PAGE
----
The events in Syria started in the south near the Jordanian border where a young boy painted anti-regime graffiti. For that he was tortured and killed and his body was left in the street. This sparked significant outcry from the people of Deraa. What has come to be called the Syrian Civil War started with this overreaction by the Syrian security apparatus. It rapidly spread to Idlib province in the north of the country. Deraa in the south and Idlib in the north served as centers of opposition to the regime until the time of writing this book—more than five years later.

To understand the Syrian Civil War, it is important to understand Syria and the complexity of the country. Syria has been ruled by an Alawite minority since a military coup in 1978 led by Hafez al-Assad, the father of the current president of Syria. Alawites are typically linked with Shia, but their practices and beliefs, which have common roots, are different enough to be considered heretical by many Shia. Despite this, the first country to recognize the Islamic government in Iran following the 1979 revolution was the government of Syria. From this moment in 1979 until the present, there has been a close relationship between Iran and Syria. With the establishment of Hezbollah in 1983 and the support it received from Iran throughout its opposition to Israel, Syria has served as a conduit of arms and equipment from Iran to Hezbollah. The complexity of the relationships between Iran, Syria, and Hezbollah are worthy of a separate book. It is important for readers to understand this connection in order to understand the dynamics of ISIS and opposition to ISIS within Syria. (See entries on Alawi and Hezbollah later in this book.)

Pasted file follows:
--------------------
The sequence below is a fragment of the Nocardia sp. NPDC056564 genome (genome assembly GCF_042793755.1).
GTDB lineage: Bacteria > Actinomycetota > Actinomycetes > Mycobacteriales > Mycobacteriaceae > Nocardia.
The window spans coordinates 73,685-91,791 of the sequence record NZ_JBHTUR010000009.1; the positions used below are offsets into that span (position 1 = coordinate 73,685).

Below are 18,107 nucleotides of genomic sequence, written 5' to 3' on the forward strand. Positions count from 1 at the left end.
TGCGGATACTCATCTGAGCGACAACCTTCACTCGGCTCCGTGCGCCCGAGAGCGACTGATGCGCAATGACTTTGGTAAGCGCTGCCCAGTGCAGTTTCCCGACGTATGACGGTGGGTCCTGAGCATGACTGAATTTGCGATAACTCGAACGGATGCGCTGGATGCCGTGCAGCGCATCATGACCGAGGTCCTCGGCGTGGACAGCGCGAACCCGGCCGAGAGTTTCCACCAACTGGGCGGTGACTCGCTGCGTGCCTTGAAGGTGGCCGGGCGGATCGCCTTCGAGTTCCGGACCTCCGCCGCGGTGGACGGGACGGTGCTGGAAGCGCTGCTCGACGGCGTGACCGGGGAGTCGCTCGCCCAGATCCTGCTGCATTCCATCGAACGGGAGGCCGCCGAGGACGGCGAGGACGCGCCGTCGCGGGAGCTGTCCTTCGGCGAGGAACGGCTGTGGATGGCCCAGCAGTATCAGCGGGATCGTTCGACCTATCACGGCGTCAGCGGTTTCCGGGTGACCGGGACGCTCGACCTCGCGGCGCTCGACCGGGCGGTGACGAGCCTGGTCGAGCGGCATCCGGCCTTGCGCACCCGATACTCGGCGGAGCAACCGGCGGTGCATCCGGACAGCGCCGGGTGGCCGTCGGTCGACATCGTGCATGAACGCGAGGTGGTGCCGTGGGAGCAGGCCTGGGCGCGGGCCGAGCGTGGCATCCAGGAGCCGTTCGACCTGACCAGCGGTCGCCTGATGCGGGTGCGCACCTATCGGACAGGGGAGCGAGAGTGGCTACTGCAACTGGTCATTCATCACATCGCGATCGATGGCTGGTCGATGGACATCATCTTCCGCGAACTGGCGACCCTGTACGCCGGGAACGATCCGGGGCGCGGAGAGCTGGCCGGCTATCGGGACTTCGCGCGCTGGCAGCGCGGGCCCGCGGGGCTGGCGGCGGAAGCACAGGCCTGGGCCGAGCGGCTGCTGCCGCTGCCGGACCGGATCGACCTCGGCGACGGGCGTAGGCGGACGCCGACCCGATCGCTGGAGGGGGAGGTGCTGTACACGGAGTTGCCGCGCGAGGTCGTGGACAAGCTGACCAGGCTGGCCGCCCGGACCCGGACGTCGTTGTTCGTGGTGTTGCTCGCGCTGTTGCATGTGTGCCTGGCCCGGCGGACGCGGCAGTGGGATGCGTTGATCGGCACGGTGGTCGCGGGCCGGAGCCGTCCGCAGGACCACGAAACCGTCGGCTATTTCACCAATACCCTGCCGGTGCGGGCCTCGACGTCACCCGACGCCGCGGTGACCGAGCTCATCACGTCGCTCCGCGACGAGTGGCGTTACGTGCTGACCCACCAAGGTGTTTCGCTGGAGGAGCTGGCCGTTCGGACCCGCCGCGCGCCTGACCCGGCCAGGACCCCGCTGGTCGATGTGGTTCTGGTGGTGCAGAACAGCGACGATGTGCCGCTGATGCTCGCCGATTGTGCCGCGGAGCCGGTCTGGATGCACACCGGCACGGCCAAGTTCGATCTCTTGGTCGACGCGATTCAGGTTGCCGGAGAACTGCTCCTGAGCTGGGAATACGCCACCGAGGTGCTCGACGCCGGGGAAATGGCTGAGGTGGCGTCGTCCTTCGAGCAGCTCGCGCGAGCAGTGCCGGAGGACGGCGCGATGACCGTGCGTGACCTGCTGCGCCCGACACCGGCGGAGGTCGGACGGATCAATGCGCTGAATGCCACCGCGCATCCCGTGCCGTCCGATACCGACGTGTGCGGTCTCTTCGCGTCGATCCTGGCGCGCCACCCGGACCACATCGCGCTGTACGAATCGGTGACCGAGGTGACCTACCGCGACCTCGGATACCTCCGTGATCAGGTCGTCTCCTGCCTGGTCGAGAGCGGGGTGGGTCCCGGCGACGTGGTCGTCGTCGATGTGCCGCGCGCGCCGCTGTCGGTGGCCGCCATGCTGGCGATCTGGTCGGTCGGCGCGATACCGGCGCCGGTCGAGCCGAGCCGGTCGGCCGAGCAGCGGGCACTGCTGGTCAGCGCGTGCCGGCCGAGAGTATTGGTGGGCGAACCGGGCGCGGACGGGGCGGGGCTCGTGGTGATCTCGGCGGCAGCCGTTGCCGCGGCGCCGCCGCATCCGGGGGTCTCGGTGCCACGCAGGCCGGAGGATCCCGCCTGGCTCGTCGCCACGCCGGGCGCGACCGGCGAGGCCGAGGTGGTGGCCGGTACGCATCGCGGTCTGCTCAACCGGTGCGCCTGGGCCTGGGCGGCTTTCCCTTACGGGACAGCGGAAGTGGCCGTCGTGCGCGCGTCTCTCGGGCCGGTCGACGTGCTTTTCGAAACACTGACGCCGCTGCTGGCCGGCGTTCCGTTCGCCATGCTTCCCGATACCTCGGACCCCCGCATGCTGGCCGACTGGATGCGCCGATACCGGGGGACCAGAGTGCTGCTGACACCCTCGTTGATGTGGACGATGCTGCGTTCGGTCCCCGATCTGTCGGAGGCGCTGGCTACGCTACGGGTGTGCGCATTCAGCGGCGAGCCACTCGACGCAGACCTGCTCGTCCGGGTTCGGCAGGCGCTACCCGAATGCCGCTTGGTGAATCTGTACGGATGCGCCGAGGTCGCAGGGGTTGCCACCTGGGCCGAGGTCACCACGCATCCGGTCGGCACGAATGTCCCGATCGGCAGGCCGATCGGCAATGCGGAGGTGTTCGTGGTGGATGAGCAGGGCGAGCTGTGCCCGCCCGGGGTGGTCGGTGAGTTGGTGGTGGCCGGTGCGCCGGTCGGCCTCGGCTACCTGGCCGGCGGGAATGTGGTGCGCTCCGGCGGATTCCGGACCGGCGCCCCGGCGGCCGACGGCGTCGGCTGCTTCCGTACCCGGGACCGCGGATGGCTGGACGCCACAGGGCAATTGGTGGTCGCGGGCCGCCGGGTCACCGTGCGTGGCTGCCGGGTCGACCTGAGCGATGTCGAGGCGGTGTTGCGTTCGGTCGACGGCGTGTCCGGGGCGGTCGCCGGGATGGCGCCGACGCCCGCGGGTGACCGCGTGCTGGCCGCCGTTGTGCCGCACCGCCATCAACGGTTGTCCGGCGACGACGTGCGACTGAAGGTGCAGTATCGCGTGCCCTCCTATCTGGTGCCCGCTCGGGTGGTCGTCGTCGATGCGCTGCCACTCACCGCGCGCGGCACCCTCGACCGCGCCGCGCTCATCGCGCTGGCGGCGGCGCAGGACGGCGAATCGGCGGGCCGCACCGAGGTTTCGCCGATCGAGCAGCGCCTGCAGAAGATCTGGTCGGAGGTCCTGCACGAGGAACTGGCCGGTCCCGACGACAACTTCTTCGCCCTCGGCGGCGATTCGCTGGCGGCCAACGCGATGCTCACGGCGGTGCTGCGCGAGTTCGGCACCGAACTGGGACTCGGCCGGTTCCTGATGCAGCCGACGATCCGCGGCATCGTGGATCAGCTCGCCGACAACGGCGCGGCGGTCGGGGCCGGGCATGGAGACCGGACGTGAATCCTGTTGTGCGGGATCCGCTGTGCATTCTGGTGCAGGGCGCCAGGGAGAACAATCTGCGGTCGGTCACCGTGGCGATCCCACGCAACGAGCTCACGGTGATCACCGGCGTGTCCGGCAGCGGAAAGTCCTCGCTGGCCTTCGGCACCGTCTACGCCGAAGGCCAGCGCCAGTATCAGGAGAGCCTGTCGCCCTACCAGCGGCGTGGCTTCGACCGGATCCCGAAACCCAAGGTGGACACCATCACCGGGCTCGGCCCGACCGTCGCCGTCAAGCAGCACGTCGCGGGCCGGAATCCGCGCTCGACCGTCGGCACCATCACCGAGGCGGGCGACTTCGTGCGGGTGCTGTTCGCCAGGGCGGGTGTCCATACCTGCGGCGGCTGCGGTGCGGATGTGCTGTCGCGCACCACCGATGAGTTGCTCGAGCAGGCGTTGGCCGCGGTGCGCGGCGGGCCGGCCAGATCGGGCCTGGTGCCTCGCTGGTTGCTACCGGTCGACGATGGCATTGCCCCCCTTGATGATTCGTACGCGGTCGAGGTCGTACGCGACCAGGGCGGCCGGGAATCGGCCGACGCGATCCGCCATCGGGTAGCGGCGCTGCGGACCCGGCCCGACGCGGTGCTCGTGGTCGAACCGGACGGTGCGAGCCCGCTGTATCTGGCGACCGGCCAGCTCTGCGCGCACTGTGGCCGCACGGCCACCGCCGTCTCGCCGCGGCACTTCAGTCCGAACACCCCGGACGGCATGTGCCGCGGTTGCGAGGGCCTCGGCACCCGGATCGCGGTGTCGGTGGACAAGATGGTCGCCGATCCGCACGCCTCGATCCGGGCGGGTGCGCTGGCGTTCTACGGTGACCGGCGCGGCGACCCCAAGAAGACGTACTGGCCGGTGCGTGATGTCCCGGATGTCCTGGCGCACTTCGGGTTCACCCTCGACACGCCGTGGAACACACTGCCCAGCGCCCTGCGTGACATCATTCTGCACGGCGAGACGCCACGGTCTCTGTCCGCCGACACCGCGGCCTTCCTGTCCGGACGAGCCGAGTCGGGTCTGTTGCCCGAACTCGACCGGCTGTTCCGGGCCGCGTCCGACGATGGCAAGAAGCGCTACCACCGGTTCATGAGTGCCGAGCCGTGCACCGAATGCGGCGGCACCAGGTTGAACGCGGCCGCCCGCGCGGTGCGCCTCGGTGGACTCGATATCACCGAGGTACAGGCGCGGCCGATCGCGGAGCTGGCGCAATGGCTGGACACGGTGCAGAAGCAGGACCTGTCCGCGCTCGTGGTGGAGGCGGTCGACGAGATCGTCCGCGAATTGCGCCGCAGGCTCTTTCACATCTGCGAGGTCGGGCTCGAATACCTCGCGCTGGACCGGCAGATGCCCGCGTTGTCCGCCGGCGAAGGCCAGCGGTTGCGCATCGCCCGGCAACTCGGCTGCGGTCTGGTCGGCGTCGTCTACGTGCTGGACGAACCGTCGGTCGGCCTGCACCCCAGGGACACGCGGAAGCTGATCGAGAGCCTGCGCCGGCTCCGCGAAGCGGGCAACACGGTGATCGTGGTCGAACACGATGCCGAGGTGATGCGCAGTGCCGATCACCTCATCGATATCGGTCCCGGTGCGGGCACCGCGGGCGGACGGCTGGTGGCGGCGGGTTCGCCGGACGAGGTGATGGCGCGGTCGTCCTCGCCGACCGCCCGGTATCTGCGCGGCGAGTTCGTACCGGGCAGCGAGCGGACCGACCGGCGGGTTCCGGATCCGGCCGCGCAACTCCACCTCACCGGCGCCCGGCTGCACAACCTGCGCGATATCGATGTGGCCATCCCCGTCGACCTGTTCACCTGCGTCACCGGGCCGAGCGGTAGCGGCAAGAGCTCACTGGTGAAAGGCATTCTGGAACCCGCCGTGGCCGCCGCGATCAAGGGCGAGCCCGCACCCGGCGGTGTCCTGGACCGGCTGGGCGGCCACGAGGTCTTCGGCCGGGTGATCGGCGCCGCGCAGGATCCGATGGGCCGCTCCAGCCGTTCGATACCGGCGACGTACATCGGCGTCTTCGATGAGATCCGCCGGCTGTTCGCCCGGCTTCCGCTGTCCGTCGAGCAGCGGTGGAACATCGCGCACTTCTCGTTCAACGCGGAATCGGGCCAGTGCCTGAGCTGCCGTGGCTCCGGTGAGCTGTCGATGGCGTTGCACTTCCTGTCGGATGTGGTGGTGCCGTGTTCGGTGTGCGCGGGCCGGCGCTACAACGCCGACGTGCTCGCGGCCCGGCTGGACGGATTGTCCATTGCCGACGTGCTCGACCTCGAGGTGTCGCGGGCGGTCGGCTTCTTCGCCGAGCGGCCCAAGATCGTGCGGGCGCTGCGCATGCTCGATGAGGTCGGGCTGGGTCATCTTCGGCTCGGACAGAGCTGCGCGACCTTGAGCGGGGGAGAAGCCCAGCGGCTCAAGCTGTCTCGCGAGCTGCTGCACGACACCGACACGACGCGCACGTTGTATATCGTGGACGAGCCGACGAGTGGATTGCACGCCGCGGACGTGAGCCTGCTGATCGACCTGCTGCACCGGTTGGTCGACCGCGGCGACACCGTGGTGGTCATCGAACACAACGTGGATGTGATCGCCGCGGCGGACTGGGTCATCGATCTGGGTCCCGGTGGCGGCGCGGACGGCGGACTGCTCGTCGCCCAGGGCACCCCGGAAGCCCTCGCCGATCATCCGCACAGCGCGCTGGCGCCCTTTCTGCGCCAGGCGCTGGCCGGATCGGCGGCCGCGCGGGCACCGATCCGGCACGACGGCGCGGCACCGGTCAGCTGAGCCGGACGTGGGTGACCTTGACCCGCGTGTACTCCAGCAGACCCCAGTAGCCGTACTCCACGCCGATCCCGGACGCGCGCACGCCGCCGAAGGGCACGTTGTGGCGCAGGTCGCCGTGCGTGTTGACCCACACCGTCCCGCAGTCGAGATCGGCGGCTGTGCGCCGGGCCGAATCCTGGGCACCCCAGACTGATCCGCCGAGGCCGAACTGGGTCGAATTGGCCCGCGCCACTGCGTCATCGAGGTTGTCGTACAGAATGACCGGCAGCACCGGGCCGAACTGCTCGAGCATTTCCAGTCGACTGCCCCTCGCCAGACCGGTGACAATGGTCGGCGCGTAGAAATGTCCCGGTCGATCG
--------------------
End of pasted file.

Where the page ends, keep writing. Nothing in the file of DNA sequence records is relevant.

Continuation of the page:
The Alawites are a minority population in Syria—about 11 to 12 percent. The majority of Syria is Sunni. During the Alawite reign in Syria, the regime has always been supportive of minority groups throughout the country. This is especially true of the Christian population that at one point was more than 10 percent of Syria. Over the decades of rule, the Assad family effectively linked the regime to the Alawite communities, creating an environment wherein survival of the regime equaled survival of Alawite villages and families.

The Assad family was hostile toward Saddam Hussein and the Syrian regime was happy to see the fall of the dictator. They were particularly happy to see the United States suffer in Iraq following their designation as part of the Axis of Evil by the U.S. president in a State of the Union address. Syria became a conduit for the flow of foreign fighters into Iraq. This became something of a problem as these foreign fighters eventually took advantage of the vacuum created in eastern Syria by the growing civil war primarily being fought in the western portions of the country. The smuggling lines used to move foreign fighters and material into Iraq were then traced backward into Syria to begin establishing bases of operation within Syria itself.

Since the military success of ISIS became evident in 2014 and 2015, there has been lots of ink spilled and hours of debate over who was responsible for the creation of ISIS. It is clear that the chaos that reigned following the overthrow of Iraq created the first incubation ground for such an organization, but it was in the chaos of Syria that ISIS was truly born as an effective poststate actor and an actual poststate.

Abu Bakr al-Baghdadi traveled to Syria as an operative of ISI and the council to develop the support capacity in Syria during this period. He became the leader of ISI with the death of his predecessor in a U.S. strike in 2010. He used the connections he made in Syria to exploit the opportunities created by growing chaos in the country and the weakening of the Syria security forces.

Phase Four: Building the State